Citation: (2005) Selection on Sex Cells Favors a Recombination Gender Gap. PLoS Biol 3(3): e99. https://doi.org/10.1371/journal.pbio.0030099
Published: February 22, 2005
Copyright: © 2005 Public Library of Science. This is an open-access article distributed under the terms of the Creative Commons Attribution License, which permits unrestricted use, distribution, and reproduction in any medium, provided the original work is properly cited.
Males and females of the same species can be strikingly different. Peacocks strut around with flashy feathers to attract mates, while peahens blend into their surroundings with more subdued colors. But differences are not always as obvious or easily explainable as in this classic example. Even the amount of genetic reshuffling that goes on during egg and sperm production differs between males and females in most species. An evolutionary reason for this has eluded researchers since the phenomenon was originally discovered in fruitflies, Chinese silk worms, and amphipods almost 100 years ago.
Genetic diversity among organisms is promoted when genetic information is rearranged during meiosis, the cell division process that yields sperm and eggs (generically called gametes). During this genetic reshuffling, chromosome pairs overlap, forming structures called chiasmata (“crosses” in Greek), and physically recombine. This process does not just create diversity, it is also an example of diversity—recombination rates vary across chromosomes, sexes, and species.
An early 20th century hypothesis to explain the sex difference in recombination proposed that recombination is restrained within a pair of unlike sex chromosomes (X and Y, for example) and that the suppression spills over to the rest of the chromosomes. Under this idea, the sex with dissimilar sex chromosomes (XY instead of XX, for example) should be the one with the least amount of recombination in all chromosomes. But that is not always the case. Some hermaphroditic species of flatworms, for example, lack sex chromosomes altogether but still display marked differences in male and female recombination rates. In one salamander genus, more reshuffling unexpectedly occurs in the sex with two different sex chromosomes.
In a new study analyzing an updated dataset of 107 plants and animals, Thomas Lenormand and Julien Dutheil bolster the argument against the recombination suppression hypothesis by showing that in species with sex chromosomes, the sex with two dissimilar sex chromosomes doesn't necessarily have a reduced recombination rate. Additionally, they found that, as a trait, the sex difference in recombination rate is not a lot more similar between two species in the same genus than between two species in different genera, suggesting that the difference evolves quickly.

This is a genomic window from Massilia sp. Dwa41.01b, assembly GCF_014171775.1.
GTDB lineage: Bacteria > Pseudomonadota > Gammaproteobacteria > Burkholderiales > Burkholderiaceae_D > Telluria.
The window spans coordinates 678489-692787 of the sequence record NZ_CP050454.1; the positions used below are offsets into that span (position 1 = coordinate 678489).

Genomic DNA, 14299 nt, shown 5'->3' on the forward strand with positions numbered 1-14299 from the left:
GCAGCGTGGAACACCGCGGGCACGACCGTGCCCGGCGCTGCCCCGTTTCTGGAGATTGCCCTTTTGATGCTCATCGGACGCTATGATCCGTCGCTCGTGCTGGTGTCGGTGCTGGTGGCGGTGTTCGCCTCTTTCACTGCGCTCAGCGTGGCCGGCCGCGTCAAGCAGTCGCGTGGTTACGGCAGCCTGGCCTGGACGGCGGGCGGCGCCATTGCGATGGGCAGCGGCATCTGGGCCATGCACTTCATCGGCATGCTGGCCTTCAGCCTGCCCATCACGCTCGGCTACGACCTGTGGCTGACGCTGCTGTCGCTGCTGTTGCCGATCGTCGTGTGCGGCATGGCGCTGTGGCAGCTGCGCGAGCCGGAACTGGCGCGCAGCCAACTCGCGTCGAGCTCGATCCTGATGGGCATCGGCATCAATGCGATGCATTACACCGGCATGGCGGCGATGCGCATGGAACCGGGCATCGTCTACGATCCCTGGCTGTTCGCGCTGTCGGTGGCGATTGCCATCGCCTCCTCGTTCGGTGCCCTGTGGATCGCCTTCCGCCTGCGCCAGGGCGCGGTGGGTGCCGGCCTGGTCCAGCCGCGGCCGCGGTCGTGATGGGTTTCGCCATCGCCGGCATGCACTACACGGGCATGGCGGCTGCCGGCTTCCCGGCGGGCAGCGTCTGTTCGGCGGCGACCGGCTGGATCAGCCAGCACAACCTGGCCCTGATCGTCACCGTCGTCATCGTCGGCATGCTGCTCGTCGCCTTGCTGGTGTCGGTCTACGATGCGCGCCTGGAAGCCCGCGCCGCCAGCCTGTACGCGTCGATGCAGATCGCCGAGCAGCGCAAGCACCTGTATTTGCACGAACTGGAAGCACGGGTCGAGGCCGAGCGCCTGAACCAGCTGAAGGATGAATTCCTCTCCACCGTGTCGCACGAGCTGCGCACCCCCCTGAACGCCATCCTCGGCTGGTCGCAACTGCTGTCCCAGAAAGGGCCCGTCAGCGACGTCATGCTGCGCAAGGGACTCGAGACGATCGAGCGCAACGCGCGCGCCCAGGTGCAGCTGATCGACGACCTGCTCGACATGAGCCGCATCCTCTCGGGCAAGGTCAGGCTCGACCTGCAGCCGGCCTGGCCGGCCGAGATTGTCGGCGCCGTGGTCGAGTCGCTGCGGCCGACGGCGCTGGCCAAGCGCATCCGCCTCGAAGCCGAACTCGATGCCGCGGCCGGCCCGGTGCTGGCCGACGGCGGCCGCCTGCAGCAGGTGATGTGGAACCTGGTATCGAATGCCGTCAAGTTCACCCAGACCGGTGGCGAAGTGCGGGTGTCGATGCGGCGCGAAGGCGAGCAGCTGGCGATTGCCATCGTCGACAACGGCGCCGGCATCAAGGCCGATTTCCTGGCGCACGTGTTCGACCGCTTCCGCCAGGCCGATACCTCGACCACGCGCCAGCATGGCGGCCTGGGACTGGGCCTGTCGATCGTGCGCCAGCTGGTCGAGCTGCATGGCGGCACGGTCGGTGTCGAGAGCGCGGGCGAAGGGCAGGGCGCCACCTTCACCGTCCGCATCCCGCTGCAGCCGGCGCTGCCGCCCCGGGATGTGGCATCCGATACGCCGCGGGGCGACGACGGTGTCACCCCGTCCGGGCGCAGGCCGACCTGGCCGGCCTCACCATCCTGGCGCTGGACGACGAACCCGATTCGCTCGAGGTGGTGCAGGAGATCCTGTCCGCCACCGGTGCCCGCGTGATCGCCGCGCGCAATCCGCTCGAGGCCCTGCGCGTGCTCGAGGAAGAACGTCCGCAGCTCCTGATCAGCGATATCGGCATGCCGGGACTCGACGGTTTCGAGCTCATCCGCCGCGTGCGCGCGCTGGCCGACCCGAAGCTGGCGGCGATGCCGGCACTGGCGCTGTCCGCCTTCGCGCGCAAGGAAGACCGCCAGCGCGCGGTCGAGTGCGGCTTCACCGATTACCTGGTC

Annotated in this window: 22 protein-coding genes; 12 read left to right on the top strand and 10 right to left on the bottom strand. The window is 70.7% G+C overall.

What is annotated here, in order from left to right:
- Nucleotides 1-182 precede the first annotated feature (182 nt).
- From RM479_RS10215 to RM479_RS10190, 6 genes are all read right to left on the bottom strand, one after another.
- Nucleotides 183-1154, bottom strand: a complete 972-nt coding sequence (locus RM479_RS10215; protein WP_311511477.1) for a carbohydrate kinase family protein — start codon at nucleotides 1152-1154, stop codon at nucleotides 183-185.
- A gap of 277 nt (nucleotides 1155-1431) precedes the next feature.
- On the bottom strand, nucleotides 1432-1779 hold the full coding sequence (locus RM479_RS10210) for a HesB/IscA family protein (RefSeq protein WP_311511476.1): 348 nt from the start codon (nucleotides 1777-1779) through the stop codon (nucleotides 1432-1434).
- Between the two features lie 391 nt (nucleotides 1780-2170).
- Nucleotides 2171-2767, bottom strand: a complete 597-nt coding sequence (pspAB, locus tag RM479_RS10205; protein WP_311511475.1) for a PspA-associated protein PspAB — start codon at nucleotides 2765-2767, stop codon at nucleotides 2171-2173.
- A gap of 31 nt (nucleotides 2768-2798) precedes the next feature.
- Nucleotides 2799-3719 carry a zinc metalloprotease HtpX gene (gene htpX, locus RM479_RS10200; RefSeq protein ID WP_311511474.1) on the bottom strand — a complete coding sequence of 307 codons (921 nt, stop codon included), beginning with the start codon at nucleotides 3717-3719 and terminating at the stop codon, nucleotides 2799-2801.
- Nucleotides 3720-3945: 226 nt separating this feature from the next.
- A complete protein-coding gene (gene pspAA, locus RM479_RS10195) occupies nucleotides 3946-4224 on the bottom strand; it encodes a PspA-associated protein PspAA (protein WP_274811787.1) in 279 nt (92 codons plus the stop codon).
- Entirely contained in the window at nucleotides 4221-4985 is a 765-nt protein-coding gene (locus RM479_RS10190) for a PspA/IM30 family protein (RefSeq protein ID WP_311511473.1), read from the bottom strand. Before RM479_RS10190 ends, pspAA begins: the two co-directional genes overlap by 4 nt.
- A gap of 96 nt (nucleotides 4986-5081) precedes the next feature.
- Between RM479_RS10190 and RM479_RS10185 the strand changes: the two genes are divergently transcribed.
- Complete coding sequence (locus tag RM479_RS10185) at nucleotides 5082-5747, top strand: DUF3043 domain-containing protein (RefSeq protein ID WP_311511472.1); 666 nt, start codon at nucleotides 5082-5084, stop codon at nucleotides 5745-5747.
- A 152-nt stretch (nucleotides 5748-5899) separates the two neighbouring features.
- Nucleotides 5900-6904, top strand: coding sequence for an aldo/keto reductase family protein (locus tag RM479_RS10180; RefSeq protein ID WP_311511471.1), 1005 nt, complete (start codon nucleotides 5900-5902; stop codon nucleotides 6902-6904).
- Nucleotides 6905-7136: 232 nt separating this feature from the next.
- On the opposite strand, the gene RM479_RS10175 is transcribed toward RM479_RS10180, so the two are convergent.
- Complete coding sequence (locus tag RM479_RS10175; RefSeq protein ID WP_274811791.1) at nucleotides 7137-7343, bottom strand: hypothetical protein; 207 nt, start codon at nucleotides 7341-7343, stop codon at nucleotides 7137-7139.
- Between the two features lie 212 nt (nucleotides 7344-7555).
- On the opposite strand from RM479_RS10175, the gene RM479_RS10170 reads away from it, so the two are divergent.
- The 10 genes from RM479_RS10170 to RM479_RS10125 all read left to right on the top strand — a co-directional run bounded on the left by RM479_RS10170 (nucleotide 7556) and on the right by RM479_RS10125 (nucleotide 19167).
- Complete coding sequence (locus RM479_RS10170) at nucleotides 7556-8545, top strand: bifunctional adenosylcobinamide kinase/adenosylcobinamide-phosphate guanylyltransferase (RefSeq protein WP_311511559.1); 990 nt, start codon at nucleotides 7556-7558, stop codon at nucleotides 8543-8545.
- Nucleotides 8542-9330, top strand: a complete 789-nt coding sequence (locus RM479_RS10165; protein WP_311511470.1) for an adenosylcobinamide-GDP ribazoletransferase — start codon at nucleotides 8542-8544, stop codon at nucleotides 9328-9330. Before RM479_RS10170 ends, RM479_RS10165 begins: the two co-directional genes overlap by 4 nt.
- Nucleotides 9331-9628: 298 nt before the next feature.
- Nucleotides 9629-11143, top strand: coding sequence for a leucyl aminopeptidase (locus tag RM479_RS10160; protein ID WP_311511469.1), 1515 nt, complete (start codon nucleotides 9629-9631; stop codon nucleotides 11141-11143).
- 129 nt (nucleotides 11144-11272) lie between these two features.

An alternative hypothesis suggests that sexual selection might play a role in recombination differences. Reproductive success among males is often highly influenced by selection, so mixing up successful genetic combinations in males could be evolutionarily counterproductive. But in past studies, sexual selection was not related to variation in recombination rates.
Putting a new twist on this hypothesis, Lenormand and Dutheil realized that selection was not necessarily limited to the adult stage and that differences in selection among eggs or sperm might help account for recombination differences between the sexes. The authors reasoned that more opportunity for selection on sperm than egg should correspond to less recombination during sperm than egg production (and vice versa), consistent with the idea that genetic combinations surviving selection should remain more intact in the sex experiencing the strongest selection at the gametic stage.
Though male gametes might be expected to be under stronger selection in many species, in true pines it seems to be the female gametes. The ovules compete with each other for resources over an entire year before being fertilized, and, indeed, from the dataset analysis, ovule production involves low recombination rates compared with male pollen in this group. In males, the opportunity for pollen competition was indirectly estimated using self-fertilization rates. The authors assumed that pollen grains competing for ovules of a self-fertilizing plant would be genetically similar and therefore experience less selection. Again, in the analysis, low selection correlated with less recombination in female gamete production, as predicted.
Is selection among eggs and sperm the evolutionary force generating sex-based variation in genetic shuffling? By demonstrating that differences may be influenced by gamete selection in plants, this work has added clarity to otherwise contradictory observations.